Brunei Darussalam


The first time I visited Tasek Merimbun was an outing with David in 2007. The outing was supposed to be our timeout from work but as photographers, there is very little distinction between work and leisure considering we ended up lugging our equipment there only to have trip cut short because of a premature shutter failure on his EOS 1D MkII. Two years on, I revisited Tasek Merimbun with Cikgu Mansor, Husini and Gavin, a trip I had been looking forward to since the the Class of May 2009 and the BBQ. It was also an opportunity for Gavin (a fellow Brunei PR himself) to meet his future tutor. Check out their blog for more pictures from our sunset rendezvous.

The $10,000 bridge that connects to Jelundong Island
Shot of the bridge from Jelundong Island
A hut overlooking the Tasek Merimbun river and sunset
Not exactly the tree of knowledge but this is one of many fruits from the “University of Life”
Not exactly the tree of knowledge but this is one of many fruits from the “University of Life”
Husini demonstrates how the fruit is removed from the plant and describes the process by which cashew nut is obtained
Rare sight where the cashew fruit is seen in abundance including ripe ones that had fallen to the ground
I don’t know what these plants are called but they are wild and beautiful. I took this shot because it reminded me of a scene I had seen in an American film. Through creative use of Depth of Field and the right aperture, many effects can be produced right at home.
The wind-swept grass is a feature of the Tasek Merimbun landscape though not exclusively so. You can also find them at the Sungai Liang forest reserve.
An interesting tree with thorny features. Someone please tell me the name of this tree and the fruit (if any) it bears.
What an incredible visual of what I think is the bark of the same tree.
Fishing by the river a favourite past time. Like photography, you have to have bucket loads of patience to want to fish. Unlike photography, the fishing rod isn’t a tool which records one’s catch, great or otherwise.

A bees nest discovered by Husini that fascinated both of us who had our 100mm macro lens
My favourite shot of the day—the view of bridge and gentle ripples at twilight which was featured on a DST B$10 EASI Prepaid Card. Click on image to see card sample.


  1. Jan, looking at your photos I think I’ll keep mine in my hard drive for the future.

    The thorny tree, if I’m not mistaken is a nibong tree. The shoots are eaten either raw or cooked.

    I like your shot of the “kelulut bee”. Mine didn’t even come close to this. Now I wonder what Bro Choy will think of macro.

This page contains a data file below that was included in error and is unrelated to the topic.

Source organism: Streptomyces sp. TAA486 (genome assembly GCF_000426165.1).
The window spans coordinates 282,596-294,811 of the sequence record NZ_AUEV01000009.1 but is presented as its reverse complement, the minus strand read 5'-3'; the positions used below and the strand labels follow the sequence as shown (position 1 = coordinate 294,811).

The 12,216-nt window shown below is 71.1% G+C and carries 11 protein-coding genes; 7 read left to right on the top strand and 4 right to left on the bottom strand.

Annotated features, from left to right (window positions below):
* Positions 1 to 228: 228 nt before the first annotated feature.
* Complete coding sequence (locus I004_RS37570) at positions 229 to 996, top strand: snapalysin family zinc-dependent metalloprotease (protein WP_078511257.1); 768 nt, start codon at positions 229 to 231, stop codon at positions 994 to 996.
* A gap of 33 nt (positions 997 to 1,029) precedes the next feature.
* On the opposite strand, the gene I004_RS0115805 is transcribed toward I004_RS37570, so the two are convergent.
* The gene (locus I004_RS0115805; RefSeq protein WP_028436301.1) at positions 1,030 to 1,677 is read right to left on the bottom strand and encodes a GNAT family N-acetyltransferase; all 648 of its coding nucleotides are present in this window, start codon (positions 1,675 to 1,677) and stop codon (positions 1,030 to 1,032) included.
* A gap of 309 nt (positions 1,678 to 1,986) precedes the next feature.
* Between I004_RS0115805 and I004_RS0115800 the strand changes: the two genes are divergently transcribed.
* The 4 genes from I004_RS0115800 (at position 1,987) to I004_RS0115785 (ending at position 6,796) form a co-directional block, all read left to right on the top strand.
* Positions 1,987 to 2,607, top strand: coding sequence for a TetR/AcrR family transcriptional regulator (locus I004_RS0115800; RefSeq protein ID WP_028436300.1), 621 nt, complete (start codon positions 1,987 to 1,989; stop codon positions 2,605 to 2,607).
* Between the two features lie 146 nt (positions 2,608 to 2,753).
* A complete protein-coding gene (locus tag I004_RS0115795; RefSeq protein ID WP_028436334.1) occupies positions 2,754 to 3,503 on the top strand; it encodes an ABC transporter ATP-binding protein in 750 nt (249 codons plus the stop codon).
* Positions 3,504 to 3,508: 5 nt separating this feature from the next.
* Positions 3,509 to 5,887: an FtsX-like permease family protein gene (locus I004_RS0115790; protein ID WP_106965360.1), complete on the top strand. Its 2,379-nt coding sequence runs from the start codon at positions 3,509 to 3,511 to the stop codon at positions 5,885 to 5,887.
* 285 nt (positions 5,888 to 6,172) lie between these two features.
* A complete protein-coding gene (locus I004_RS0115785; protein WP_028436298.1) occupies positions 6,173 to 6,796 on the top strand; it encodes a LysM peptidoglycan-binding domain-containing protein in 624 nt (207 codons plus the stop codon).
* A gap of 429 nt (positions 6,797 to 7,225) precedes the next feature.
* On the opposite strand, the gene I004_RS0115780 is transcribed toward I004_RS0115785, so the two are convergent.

1. Husini’s Canon EF100mm macro lens doesn’t fit and isn’t compatible with your Nikon D90 body. It would help if the “Italian Mafia” know how to get a converter for you on eBay 😀


  2. Wow Jan, the last photo is really beautiful! haha and with that camera of yours, the wind swept grass look utterly calming~ i bet it’ll look magnificent if that picture is used to blend with the oceanic waves… hehe =D


  3. The thorny tree is most likely to be nibong, and as mentioned earlier, the shoots can be eaten as “umbut”. The timber is also used for making walls and flooring, and makes nice souvenir chopsticks and nicknacks!


  4. Seeing Brunei through the lens of Jan Shim is really inspiring. Love the one with the wind-swept grass and the one with the picnic table looks like it’s taken from a Four Season Country.


  5. Thank you all for your comments of appreciation.

    I am taking this opportunity to clarify what I think is a common misconception of the term “PRO”. So happened that one visitor asked me recently asked me what the term means and when is it appropriate to use. Quite simply, “pro” means professional (I think this one many know). What being a professional means is that photography is his/her means of living. A “pro” can either be full time or part time and in the case of the latter, he’s often referred to as “Semi Pro”.

    What [is] commonly misunderstood and often misinterpreted is when people associate PRO with perceived quality of work. ANY photographer who gets paid a photography service he renders automatically becomes a pro. If, however, the photographer has a full time job and he/she shoots for a client at night or during the weekend, that can be termed as “semi pro”, to simplify things. A pro may possess all the qualities that one perceives to be good or favourable to his/her taste simply by virtue of his/her work experience. A pro may also be a working photographer but whose work you may completely not appreciate and maybe even throw in some nouns like crap, shit and rubbish. Thing is, this photographer is still a pro regardless of whether his/her work appeals to you or not.

    Having said this, it’s important to find out if a photographer’s work suits your style. Every photographer has a style that bears his signature. Over time, this style changes but it would be wrong to simply hire a photographer because he’s a pro. It’s a costly and embarrassing mistake to make this assumption because I speak from personal experience with clients who failed in due diligence.


  6. apologies for replying that late and this series of picture is my favorite. love the bridge and wind shots…you are showing the true beauty of Brunei to me, as usual.

    I can’t wait to explore this land very soon!


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